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In British Columbia, the Wills, Estates and Succession Act (“WESA”) regulates estate distribution and planning. Among other things, WESA allows a court to examine a will and to change the provisions of the will to benefit certain family members that were excluded or treated unfairly in the will. Making an application to vary or change a will is often not easy, but Darren Williams, a lawyer and founding partner with League and Williams, can effectively assist in undertaking the process to ask the court to have unfair wills in British Columbia changed.
The Clock is Ticking
The first critical step in an action to have an unfair will changed in British Columbia is to ensure that the action is timely. An action to vary a will must be started within 180 days of probate being granted by the court. If probate was granted more than 180 days ago, an action to have the will changed will likely be denied as the limitation period will have expired. It should be noted that in British Columbia, all spouses and children of the deceased have the right to look at a will, even if they are not a named beneficiary of the will. As such, the first thing a lawyer will do in a potential wills dispute action is to check when probate was granted and to examine the will in question.
The Process to Ask the Court to Change the Will
Assuming less than 6 months has passed since probate was granted, the next step would be to talk to a lawyer who knows BC estate law and the nuances of the BC Wills, Estates and Succession Act. Lawyers at League and Williams are willing to consult with people who feel they have been treated unfairly in a British Columbia will and can advise on whether or not the legal process to have the will changed should be pursued and can advise on the risks and benefits of asking the court to have a will changed. If it is decided that it is worthwhile to ask the court to have the will changed, the lawyer will draft the claim ensuring that all of the necessary details are included, the person (and their counsel) responsible for administering the estate (the executor) will respond, evidence will be gathered, an examination for discovery may be undertaken, settlement negotiations will be had, and ultimately if a satisfactory resolution cannot be negotiated, the lawyer will take the case to court, present the evidence and have the court decide on how the will needs to be changed in order to be fair to those who are entitled to proceeds from the estate.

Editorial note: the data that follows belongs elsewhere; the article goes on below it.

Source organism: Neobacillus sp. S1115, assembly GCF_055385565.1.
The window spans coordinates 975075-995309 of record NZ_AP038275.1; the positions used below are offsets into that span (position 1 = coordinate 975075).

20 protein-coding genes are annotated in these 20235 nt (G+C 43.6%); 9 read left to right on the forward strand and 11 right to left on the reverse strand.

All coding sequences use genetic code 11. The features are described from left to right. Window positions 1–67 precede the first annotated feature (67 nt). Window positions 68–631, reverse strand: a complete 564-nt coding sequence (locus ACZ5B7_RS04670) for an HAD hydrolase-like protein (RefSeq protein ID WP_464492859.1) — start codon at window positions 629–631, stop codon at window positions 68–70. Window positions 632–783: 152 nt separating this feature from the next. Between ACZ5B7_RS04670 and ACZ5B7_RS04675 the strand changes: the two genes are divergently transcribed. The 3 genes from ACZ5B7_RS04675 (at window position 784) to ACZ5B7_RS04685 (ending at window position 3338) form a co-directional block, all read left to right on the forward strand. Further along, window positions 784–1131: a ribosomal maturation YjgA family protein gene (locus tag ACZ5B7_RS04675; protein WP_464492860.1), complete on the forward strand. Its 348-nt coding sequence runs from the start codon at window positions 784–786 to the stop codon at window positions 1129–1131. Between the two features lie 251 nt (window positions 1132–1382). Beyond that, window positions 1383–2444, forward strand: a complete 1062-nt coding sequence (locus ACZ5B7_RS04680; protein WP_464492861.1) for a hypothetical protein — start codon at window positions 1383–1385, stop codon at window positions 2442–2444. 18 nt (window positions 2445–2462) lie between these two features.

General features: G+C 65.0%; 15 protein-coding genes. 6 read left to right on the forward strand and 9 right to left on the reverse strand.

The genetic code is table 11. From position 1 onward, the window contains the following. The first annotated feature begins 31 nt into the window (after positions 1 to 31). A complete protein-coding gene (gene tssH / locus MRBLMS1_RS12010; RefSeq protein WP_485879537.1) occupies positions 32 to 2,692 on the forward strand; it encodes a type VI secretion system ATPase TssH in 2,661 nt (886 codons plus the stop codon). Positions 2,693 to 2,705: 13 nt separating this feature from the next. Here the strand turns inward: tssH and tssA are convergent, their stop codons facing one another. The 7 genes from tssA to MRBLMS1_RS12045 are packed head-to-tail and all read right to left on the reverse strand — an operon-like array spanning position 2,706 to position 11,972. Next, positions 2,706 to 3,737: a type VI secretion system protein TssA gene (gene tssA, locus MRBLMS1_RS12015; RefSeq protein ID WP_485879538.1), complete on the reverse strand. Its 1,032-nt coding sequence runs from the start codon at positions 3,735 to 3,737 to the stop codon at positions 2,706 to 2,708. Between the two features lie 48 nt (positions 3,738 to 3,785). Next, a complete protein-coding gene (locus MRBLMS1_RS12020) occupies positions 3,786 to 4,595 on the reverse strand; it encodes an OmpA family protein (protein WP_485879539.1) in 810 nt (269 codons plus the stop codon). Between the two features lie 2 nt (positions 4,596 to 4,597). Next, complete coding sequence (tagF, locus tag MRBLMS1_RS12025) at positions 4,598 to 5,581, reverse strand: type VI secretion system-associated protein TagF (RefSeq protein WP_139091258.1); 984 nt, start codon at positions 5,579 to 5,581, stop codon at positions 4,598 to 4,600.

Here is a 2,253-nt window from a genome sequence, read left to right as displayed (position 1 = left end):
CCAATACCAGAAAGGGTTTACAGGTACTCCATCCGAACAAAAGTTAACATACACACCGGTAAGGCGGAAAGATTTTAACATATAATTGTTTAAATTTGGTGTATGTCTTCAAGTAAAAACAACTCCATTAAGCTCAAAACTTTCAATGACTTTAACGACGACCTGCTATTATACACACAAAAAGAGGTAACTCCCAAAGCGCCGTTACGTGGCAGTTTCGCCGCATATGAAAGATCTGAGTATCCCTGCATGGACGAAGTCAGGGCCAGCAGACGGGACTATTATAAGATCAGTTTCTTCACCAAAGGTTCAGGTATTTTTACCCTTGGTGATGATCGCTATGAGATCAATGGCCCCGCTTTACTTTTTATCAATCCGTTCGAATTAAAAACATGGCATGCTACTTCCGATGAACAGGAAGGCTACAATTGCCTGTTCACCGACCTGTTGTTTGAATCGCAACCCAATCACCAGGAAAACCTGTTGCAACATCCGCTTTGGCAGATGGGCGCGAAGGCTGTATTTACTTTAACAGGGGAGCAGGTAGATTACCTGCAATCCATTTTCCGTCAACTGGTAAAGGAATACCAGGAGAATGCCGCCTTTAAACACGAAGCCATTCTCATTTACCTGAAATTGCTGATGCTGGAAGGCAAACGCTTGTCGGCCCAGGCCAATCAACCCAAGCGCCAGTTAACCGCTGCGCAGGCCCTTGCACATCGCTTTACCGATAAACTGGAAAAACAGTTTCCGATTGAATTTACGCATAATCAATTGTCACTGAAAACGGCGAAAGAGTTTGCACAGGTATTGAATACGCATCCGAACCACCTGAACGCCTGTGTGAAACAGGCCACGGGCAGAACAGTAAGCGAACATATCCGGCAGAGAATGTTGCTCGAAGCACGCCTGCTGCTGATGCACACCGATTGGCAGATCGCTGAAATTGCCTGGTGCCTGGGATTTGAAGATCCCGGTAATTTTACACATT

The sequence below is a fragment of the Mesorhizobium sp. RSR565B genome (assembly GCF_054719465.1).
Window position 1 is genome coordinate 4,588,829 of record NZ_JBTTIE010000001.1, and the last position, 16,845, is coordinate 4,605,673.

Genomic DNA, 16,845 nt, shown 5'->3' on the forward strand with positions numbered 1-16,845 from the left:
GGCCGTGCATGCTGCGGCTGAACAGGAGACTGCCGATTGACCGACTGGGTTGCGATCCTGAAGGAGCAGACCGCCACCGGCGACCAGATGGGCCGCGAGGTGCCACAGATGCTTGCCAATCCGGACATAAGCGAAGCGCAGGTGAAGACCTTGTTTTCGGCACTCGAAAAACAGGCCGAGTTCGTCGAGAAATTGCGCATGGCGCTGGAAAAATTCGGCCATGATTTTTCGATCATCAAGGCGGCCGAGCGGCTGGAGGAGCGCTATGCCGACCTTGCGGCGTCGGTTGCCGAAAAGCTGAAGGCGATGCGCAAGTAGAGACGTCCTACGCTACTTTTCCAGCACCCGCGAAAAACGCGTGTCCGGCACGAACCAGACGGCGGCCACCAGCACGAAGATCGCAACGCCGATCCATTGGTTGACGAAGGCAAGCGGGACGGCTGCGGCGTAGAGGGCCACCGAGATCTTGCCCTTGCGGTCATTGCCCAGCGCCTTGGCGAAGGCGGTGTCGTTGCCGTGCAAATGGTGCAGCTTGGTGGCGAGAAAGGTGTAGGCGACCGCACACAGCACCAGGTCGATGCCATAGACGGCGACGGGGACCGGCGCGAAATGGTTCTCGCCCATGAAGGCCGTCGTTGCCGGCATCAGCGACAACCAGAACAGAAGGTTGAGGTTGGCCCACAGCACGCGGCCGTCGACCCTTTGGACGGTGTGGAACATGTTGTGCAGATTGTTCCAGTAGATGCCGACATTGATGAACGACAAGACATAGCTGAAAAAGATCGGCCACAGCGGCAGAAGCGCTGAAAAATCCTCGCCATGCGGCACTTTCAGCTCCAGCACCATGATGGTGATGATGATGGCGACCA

Expert Advice Proves Invaluable
Just because a will has been drafted by a person of sound mind over the age of 16, witnessed appropriately and registered, does not mean that it cannot be challenged or that it is in compliance with the BC Wills, Estates and Succession Act. The courts have held that there are certain rights spouses and children have with respect to the proceeds of an estate, and if a will fails to respect those rights and treats rightful beneficiaries unfairly, those beneficiaries may have recourse through the courts. Due to the limited time frame, rightful beneficiaries have to dispute a will and the legal complexity and potential to strain relationships – the best advice is to seek good counsel from experienced litigators who know British Columbia estate law and who can obtain a fair result on behalf of those who have been treated unfairly.
When disputing or challenging unfair wills, getting good counsel proves invaluable and can prevent an unfair will from haunting the family for years after the death of the testator. If you are the spouse or child of a deceased who was treated unfairly in a will, you may be able to dispute the estate, contact us at 250-888-0002 or via email at email@example.com – we will discuss your unfair will case, advise you on your options under your circumstances and do what is needed to be done to obtain a fair result for you and your family.